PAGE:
Despite conventional wisdom that suggests women are better than men at facial recognition, Penn State psychologists found no difference between men and women in their ability to recognise faces and categorise facial expressions.
In the study, the researchers used behavioural tests, as well as neuroimaging, to investigate whether there is an influence of biological sex on facial recognition, according to Suzy Scherf, assistant professor of psychology and neuroscience.
“There has been common lore in the behavioural literature that women do better than men in many types of face-processing tasks, such as face recognition and detecting and categorizing facial expressions, although, when you look in the empirical literature, the findings are not so clear cut,” said Scherf. “I went into this work fully expecting to see an effect of biological sex on the part of the observer in facial recognition and we did not find any. And we looked really hard.”
Scherf said that facial recognition is one of the most important skills people use to navigate social interactions. It is also a key motivation for certain types of behaviour, as well.
“Within 30 milliseconds of looking at a face, you can figure out the age, the sex, whether you know the person or not, whether the person is trustworthy, whether they’re competent, attractive, warm, caring; we can make categorisations on faces that fast,” said Scherf. “And some of that is highly coordinated with our behavioural decisions of what we are going to do following those attributions and decisions. For example; Do I want to vote for this person? Do I want to have a conversation with this person? Where do I fit in the status hierarchy? A lot of what we do is dictated by the information we get from faces.”
Scherf added that the importance of facial recognition for both sexes underlines the logic of why men and women should have equal facial recognition abilities.
“Faces are just as important for men, you can argue, as they are for women,” said Scherf. “Men get all the same cues from faces that women do.”
According to Scherf, the researchers did not find any evidence of another commonly held belief that women could recognise faces of their own biological sex more easily than the other, also referred to as “own gender bias.”
The researchers, who report their findings in eNeuro (available online), used a common face recognition task called the Cambridge Face Memory Test, which measures whether a person can identify a male face out of a line up of three faces. They also created their own female version of the memory test. Because of previous concerns of an own gender bias in women, the Cambridge Face Memory Test features only male faces.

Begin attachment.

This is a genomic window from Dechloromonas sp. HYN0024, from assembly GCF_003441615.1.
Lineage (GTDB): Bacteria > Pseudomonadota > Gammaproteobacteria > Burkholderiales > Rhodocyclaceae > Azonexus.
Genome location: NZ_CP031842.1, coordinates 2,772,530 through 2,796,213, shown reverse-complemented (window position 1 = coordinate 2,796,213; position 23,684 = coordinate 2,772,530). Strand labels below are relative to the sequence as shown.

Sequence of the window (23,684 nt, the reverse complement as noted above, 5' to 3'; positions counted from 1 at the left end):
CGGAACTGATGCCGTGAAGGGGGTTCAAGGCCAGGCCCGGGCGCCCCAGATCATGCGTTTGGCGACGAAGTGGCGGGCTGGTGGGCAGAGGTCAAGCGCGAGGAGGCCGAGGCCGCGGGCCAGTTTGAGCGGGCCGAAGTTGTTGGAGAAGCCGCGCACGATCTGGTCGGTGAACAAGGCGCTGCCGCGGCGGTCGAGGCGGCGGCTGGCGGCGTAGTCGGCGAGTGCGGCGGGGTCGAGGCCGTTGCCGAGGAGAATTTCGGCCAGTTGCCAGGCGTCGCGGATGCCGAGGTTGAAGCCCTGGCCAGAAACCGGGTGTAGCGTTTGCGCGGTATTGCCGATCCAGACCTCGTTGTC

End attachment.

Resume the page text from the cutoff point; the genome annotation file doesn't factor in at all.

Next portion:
“We couldn’t test the own gender bias without a female version of this test,” said Scherf, who worked with Daniel B. Elbich and Natalie V. Motta-Mena, both graduate students in psychology.
In a second test, they scanned the brains of participants in an MRI machine while the subjects watched a series of short video clips of unfamiliar faces, famous faces, common objects and navigational scenes, such as a clip of the Earth from outer space; and in a separate task as they recognised specific faces.
After the tests, the scans of neural activity happening in areas known for facial recognition, as well as other types of visual recognition, were statistically identical for both men and women.
Participants were carefully selected for the study because certain conditions can affect facial recognition.
“In order to enroll someone in our study, we went through a careful screening procedure to make sure that people did not have a history of neurological or psychiatric disorders in themselves, or in their first-degree relatives,” said Scherf. “This is important because in nearly all the affective disorders, depression, anxiety, schizophrenia, bipolar, face processing is disrupted.”
The researchers also screened out participants with concussions, which can disrupt patterns of brain activation and function, Scherf added.
Scherf, who also studies adolescents and pubertal development, began to investigate biological sex differences to further her own understanding of what sex differences if any, exist in sexually mature men and women, compared to adolescents.
The Social Science Research Institute and the National Science Foundation supported this work.